September prices expected to have risen faster


MANILA  -Overall inflation in the Philippines is expected to have climbed some more, to somewhere in the range of 5.3 percent to 6.1 percent in September after ticking up to 5.3 percent in August, according to the Bangko Sentral ng Pilipinas (BSP).

Before that, inflation was on a downtrend for six months from 8.7 percent in January to 4.7 percent in July.

The BSP’s goal is to keep inflation at a full-year average of within the range of 2 percent to 4 percent. So far, from January to August, the average was at 6.6 percent.

The Philippine Statistics Authority will announce by Oct. 5 the official readout for the September rate of growth in the prices of goods and services commonly purchased by the average Filipino household.

READ:  Philippine inflation rose to 5.3% in August

In a statement, the BSP said higher prices of fuel, electricity, and key agricultural commodities, as well as the peso depreciation were the primary sources of upward price pressures in September.

“Meanwhile, lower rice and meat prices could contribute to downward price pressures for the month,” the central bank added.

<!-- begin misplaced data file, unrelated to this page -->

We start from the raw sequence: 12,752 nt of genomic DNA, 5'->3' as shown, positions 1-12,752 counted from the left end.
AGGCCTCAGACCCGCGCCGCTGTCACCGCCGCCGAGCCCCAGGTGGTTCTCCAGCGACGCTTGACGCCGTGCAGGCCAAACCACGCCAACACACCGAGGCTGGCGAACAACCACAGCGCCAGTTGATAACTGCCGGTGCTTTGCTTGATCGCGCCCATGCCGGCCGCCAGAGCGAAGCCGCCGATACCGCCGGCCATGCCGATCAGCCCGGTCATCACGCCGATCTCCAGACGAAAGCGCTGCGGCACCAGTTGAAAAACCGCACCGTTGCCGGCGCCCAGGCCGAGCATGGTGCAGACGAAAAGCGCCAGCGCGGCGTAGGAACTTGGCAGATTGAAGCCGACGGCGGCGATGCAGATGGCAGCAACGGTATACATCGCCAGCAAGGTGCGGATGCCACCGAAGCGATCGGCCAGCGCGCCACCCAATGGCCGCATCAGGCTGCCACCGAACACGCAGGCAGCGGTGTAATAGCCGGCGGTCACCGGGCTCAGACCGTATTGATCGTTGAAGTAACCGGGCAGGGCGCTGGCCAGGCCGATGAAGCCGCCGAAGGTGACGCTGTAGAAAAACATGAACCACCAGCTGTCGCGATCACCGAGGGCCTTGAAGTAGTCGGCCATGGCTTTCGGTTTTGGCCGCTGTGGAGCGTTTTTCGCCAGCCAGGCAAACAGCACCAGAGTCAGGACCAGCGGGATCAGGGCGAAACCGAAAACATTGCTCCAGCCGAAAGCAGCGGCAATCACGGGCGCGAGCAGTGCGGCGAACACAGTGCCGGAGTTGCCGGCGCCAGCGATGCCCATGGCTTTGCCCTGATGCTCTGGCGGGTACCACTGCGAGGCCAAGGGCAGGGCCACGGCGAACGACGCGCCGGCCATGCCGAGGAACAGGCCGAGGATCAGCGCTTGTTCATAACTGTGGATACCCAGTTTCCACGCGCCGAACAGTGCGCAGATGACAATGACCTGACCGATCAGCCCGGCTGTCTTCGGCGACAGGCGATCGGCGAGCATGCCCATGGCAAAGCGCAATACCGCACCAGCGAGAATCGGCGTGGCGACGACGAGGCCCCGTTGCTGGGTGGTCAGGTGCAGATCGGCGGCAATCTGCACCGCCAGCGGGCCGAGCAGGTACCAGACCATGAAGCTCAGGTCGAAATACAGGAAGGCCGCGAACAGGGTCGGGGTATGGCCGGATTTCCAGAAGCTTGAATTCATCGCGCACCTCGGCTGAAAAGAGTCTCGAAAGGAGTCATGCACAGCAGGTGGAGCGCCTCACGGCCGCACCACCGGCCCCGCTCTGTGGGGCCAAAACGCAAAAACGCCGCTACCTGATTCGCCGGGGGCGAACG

“Going forward, the BSP will continue to monitor developments affecting the outlook for inflation and growth in line with its data dependent approach to monetary policy formulation.

Rate hike possible

Earlier this month, BSP Governor Eli Remolona Jr. said monetary policy makers were looking at a possible resumption of hikes in the benchmark interest rate at their next meeting scheduled in November.

READLikely Nov rate hike won’t be last, says BSP

Remolona also said that if there would be a rate hike in November, it would probably not be the last one.

On Thursday, at the sidelines of an economic briefing hosted by the Ateneo Graduate School of Business, Remolona told journalists there was “a little bit of a scope” for an off-cycle change in the BSP policy rate.

“Off cycle” means a rate change in between policy meetings of the Monetary Board (MB). In their last meeting held Sept. 21, the MB kept the policy rate unchanged for the fourth consecutive meeting since this was pegged at 6.25 percent last March.

The last time that the MB went for an off-cycle change was in July 2022 when the policy rate was raised by 0.75 percentage point to 3.75 percent.

“[A rate change before the November meeting] is possible, depending on the numbers that are coming out,” Remolona said, adding that one such number is the headline inflation readout for September.

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“But one number does not make for a policy hike,” the chief monetary policy maker said.

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